More than just a business?

A Christian bookshop is so much more than just another business, isn’t it? At least, that’s how it seems to me: I think of Christian bookshops as potential chill-out zones where people should be able to meet away from church; mission outposts on the high street (or in the back street, as the case may be), places where people who’d never darken the doorway of a church can wander in and out again without feeling intimidated or threatened; resource centres for local churches; outlets for fair trade products; informal counselling and career centres for people mixed up over life or seeking a new direction…

Canaan Christian Book CentreBut I wonder how many Christian bookshops have actually taken the bull by the horns (sorry Deborah – couldn’t resist it!) and teamed up with some trained counsellors to provide visitors with a professional counselling service? That’s what Canaan Bookshop in Staines have done, joining forces with Sue McGee and Deborah Bull, both of whom (amongst other qualifications) have Diplomas in Christian Counselling from London School of Theology/CWR and are members of the British Association of Counselling and Psychotherapy.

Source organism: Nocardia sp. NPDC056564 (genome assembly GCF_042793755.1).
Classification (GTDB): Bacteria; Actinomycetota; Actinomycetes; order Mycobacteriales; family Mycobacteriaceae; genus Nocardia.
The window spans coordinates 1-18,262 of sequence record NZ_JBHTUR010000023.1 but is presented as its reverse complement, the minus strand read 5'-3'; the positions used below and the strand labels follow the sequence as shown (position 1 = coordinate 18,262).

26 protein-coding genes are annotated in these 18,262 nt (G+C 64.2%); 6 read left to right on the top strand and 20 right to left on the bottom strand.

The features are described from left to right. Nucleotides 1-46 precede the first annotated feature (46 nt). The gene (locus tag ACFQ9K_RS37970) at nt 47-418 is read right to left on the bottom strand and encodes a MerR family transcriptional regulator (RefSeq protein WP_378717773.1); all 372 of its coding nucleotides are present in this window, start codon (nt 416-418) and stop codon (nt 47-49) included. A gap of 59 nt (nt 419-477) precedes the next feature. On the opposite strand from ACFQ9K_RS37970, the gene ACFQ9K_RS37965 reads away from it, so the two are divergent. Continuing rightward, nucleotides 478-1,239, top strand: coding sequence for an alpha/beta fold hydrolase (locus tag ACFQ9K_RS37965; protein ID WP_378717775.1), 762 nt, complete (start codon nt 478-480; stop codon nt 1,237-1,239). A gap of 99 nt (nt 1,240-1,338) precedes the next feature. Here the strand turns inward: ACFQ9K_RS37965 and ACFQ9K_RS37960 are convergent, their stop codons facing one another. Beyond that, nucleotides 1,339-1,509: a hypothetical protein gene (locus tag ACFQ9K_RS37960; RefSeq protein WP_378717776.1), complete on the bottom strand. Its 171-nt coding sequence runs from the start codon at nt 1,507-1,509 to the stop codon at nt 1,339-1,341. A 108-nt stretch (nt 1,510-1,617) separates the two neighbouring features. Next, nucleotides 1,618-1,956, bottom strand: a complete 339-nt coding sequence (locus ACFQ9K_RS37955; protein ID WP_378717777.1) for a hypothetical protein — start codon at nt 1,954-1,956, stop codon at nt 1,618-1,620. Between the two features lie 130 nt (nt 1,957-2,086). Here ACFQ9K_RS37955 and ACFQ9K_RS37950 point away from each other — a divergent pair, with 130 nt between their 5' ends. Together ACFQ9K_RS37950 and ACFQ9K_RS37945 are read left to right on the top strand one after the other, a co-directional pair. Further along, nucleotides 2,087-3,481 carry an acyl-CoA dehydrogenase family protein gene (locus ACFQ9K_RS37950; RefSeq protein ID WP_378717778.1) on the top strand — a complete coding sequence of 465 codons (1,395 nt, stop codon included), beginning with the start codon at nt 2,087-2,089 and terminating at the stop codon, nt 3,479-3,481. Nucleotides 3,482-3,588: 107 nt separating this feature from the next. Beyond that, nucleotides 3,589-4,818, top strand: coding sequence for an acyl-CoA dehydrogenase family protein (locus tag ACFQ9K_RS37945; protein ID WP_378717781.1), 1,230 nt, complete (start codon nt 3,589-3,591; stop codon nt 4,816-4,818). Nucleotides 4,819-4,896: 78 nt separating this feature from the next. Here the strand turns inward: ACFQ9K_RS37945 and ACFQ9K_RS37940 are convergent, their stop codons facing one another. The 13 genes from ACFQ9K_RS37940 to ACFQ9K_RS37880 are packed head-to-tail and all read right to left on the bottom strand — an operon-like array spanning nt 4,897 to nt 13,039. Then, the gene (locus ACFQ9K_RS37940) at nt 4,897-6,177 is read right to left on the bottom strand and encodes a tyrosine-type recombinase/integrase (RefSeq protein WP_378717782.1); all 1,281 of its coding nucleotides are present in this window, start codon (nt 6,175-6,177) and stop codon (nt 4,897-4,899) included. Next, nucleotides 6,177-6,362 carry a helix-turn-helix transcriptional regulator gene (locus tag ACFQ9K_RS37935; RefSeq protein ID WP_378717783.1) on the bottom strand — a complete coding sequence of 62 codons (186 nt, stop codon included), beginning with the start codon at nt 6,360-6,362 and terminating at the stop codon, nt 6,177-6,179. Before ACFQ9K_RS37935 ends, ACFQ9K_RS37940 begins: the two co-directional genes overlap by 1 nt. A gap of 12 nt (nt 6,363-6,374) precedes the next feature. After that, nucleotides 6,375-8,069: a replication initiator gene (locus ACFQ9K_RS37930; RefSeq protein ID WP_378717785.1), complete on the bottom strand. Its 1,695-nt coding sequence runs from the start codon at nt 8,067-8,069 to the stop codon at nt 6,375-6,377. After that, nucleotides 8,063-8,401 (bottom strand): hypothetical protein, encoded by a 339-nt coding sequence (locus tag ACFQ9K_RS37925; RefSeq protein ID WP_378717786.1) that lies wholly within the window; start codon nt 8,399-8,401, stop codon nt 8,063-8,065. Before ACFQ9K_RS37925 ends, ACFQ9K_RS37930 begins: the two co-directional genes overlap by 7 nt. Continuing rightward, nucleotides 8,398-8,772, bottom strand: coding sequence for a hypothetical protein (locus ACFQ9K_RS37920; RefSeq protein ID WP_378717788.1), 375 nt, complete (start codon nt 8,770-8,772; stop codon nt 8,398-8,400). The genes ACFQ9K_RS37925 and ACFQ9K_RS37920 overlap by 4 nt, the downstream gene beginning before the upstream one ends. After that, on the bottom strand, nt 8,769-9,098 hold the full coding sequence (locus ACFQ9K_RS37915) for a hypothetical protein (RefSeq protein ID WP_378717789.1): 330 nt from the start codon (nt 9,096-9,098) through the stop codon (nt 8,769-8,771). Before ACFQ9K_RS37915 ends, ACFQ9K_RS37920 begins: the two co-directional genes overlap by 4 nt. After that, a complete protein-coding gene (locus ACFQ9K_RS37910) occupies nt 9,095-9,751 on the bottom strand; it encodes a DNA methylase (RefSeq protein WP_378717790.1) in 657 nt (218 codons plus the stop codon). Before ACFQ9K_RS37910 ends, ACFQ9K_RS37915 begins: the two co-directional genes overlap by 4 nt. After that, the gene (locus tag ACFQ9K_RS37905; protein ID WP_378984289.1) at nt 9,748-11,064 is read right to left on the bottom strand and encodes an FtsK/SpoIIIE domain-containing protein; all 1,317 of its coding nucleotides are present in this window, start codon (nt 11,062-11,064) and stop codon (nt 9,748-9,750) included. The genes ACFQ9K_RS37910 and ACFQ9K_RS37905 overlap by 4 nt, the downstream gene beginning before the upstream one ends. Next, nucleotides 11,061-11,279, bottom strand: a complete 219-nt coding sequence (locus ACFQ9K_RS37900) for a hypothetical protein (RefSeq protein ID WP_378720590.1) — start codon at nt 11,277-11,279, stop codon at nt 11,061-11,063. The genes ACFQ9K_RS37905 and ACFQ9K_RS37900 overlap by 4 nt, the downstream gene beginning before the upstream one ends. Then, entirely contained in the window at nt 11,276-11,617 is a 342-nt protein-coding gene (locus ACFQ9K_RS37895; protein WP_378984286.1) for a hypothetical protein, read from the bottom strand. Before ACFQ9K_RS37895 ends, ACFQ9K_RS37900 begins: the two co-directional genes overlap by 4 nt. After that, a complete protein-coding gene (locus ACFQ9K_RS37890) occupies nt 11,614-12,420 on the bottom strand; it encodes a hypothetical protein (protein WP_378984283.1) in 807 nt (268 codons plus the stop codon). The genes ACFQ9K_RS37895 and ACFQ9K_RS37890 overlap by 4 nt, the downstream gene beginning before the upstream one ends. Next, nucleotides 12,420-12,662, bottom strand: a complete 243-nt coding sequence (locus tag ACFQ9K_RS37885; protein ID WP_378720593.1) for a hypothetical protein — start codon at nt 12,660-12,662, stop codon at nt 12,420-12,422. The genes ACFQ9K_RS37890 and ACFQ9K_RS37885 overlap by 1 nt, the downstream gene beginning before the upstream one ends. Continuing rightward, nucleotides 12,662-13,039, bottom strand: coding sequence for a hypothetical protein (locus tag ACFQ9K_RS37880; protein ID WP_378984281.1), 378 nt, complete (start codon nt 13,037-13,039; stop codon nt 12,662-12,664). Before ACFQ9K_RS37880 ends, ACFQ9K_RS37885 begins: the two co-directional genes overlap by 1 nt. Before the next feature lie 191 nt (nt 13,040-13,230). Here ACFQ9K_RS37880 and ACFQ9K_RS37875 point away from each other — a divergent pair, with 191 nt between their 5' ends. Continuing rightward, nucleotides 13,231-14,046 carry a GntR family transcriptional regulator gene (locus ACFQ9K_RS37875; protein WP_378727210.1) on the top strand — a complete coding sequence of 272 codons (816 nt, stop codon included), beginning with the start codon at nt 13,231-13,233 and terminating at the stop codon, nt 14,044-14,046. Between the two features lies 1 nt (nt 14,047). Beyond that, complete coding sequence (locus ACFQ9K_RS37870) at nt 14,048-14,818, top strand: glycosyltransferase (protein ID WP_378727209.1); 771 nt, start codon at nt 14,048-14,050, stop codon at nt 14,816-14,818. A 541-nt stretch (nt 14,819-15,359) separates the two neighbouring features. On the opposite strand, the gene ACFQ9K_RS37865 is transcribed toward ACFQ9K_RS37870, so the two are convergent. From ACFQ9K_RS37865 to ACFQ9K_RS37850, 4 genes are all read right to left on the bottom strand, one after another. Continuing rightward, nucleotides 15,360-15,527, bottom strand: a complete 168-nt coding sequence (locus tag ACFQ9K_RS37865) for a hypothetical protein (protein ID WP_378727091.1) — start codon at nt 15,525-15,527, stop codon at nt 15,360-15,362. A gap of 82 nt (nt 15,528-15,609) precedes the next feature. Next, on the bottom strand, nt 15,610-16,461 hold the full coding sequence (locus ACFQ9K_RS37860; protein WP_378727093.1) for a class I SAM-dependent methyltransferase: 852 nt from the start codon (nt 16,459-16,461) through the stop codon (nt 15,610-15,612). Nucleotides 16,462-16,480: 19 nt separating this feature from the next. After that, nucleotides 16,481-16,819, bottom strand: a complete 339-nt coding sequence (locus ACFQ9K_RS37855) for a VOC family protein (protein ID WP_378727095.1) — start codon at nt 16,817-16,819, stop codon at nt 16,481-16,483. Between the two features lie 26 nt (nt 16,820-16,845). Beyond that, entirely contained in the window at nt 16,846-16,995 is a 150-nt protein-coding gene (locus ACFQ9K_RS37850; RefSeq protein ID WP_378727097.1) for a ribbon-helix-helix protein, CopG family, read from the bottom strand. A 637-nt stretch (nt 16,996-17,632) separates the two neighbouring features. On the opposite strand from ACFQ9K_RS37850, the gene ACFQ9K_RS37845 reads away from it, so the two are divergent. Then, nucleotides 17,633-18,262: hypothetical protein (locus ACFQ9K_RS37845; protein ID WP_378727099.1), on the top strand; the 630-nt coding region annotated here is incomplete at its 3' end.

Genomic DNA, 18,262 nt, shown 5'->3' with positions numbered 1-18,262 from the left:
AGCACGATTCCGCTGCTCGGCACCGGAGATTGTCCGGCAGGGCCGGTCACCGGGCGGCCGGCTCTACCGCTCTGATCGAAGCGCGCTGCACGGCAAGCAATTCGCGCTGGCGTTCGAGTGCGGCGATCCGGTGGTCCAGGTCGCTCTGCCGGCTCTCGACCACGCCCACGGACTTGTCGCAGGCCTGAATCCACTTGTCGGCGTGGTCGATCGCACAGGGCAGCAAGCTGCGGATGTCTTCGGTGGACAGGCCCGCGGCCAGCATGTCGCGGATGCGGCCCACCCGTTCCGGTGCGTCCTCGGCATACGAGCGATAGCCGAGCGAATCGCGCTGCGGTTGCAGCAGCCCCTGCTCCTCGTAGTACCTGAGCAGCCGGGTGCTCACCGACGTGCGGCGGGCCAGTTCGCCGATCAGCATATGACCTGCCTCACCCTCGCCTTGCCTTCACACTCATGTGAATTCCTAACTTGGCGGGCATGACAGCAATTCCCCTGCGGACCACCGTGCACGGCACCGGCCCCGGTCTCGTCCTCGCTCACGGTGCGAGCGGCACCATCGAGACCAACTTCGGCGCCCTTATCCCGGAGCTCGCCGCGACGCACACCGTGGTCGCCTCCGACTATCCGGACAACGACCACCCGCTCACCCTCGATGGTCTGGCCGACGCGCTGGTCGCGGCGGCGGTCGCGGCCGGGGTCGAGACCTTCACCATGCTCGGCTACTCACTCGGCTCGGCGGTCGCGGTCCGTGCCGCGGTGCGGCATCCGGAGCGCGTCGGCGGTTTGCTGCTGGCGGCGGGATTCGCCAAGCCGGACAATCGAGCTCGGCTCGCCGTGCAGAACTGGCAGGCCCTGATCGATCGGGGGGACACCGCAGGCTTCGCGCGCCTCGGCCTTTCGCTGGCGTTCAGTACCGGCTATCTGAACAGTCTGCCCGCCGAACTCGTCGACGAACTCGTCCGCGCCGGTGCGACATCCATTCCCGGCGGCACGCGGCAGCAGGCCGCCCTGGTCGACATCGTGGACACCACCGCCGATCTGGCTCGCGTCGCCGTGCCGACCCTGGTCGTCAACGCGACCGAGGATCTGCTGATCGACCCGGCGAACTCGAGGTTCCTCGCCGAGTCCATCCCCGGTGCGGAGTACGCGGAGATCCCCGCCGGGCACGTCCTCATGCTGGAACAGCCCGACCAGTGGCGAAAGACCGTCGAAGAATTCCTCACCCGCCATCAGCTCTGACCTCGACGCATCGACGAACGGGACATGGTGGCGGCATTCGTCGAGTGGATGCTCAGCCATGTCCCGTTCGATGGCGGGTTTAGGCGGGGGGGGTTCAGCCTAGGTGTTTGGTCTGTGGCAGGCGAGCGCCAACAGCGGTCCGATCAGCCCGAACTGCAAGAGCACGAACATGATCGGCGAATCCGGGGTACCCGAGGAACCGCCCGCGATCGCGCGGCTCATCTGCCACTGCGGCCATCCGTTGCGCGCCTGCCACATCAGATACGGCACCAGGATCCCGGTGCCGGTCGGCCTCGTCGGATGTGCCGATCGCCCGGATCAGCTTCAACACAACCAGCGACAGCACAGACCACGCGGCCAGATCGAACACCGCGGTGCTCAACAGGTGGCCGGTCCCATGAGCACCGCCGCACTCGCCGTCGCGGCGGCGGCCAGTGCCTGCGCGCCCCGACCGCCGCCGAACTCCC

They describe their approach as “non-judgemental and open to all, regardless of beliefs or religious background” and are able to help people work through all sorts of different issues ranging from anger, anxiety and panic attacks through bereavement, depression and eating disorders to relational difficulties, with all counselling sessions held in a private room at the bookshop.

With many Christian retailers struggling to survive, could initiatives like this be a viable way forward, offering a broader range of services to our customers? For Canaan the counselling side is nothing new: it was part of the original vision for the shop; but perhaps more of us should consider providing this kind of additional service alongside our retail activities?

Advertisements

4 thoughts on “More than just a business?

  1. Dear Phil
    I think that this is a great idea. Of course the book shop concerned would have to have a dedicated and confientuial space that allowed privacy and confidentiality to the person, and I am wondering how many Christian bookshops would have the space ?

    I am wondering if I could fly this this idea ?

    John T

  2. Pingback: Christian Bookshops — who needs them? « UKCBD: The Christian Bookshops Blog

  3. Pingback: The Future Shape of Christian Bookselling « UKCBD: The Christian Bookshops Blog

Comments are closed.